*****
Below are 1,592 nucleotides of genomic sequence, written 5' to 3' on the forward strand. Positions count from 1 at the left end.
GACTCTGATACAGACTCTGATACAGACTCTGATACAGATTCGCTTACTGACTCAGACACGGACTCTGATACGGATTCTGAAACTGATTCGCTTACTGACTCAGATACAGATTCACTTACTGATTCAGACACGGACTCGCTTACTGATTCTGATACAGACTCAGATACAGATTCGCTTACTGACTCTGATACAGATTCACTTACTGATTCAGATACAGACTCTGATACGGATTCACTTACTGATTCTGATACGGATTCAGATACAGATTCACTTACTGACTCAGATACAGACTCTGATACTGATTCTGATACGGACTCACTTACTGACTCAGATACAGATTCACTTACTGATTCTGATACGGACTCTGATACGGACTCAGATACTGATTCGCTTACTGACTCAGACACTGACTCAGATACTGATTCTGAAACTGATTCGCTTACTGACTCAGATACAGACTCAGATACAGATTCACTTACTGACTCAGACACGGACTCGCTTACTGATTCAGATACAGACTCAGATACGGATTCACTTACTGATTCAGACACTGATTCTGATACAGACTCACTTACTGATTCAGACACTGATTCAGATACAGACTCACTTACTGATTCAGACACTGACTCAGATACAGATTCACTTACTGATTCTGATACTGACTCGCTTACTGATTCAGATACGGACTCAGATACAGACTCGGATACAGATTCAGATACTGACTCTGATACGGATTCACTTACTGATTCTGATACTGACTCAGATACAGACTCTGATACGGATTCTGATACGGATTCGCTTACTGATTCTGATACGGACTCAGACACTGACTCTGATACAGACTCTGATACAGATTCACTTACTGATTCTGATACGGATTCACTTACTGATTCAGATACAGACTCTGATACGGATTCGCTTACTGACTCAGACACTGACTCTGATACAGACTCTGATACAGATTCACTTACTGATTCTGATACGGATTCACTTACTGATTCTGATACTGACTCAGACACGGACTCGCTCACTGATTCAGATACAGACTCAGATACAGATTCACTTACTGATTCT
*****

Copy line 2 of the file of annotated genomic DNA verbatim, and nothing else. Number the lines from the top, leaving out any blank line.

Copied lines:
GACTCTGATACAGACTCTGATACAGACTCTGATACAGATTCGCTTACTGACTCAGACACGGACTCTGATACGGATTCTGAAACTGATTCGCTTACTGACTCAGATACAGATTCACTTACTGATTCAGACACGGACTCGCTTACTGATTCTGATACAGACTCAGATACAGATTCGCTTACTGACTCTGATACAGATTCACTTACTGATTCAGATACAGACTCTGATACGGATTCACTTACTGATTCTGATACGGATTCAGATACAGATTCACTTACTGACTCAGATACAGACTCTGATACTGATTCTGATACGGACTCACTTACTGACTCAGATACAGATTCACTTACTGATTCTGATACGGACTCTGATACGGACTCAGATACTGATTCGCTTACTGACTCAGACACTGACTCAGATACTGATTCTGAAACTGATTCGCTTACTGACTCAGATACAGACTCAGATACAGATTCACTTACTGACTCAGACACGGACTCGCTTACTGATTCAGATACAGACTCAGATACGGATTCACTTACTGATTCAGACACTGATTCTGATACAGACTCACTTACTGATTCAGACACTGATTCAGATACAGACTCACTTACTGATTCAGACACTGACTCAGATACAGATTCACTTACTGATTCTGATACTGACTCGCTTACTGATTCAGATACGGACTCAGATACAGACTCGGATACAGATTCAGATACTGACTCTGATACGGATTCACTTACTGATTCTGATACTGACTCAGATACAGACTCTGATACGGATTCTGATACGGATTCGCTTACTGATTCTGATACGGACTCAGACACTGACTCTGATACAGACTCTGATACAGATTCACTTACTGATTCTGATACGGATTCACTTACTGATTCAGATACAGACTCTGATACGGATTCGCTTACTGACTCAGACACTGACTCTGATACAGACTCTGATACAGATTCACTTACTGATTCTGATACGGATTCACTTACTGATTCTGATACTGACTCAGACACGGACTCGCTCACTGATTCAGATACAGACTCAGATACAGATTCACTTACTGATTCT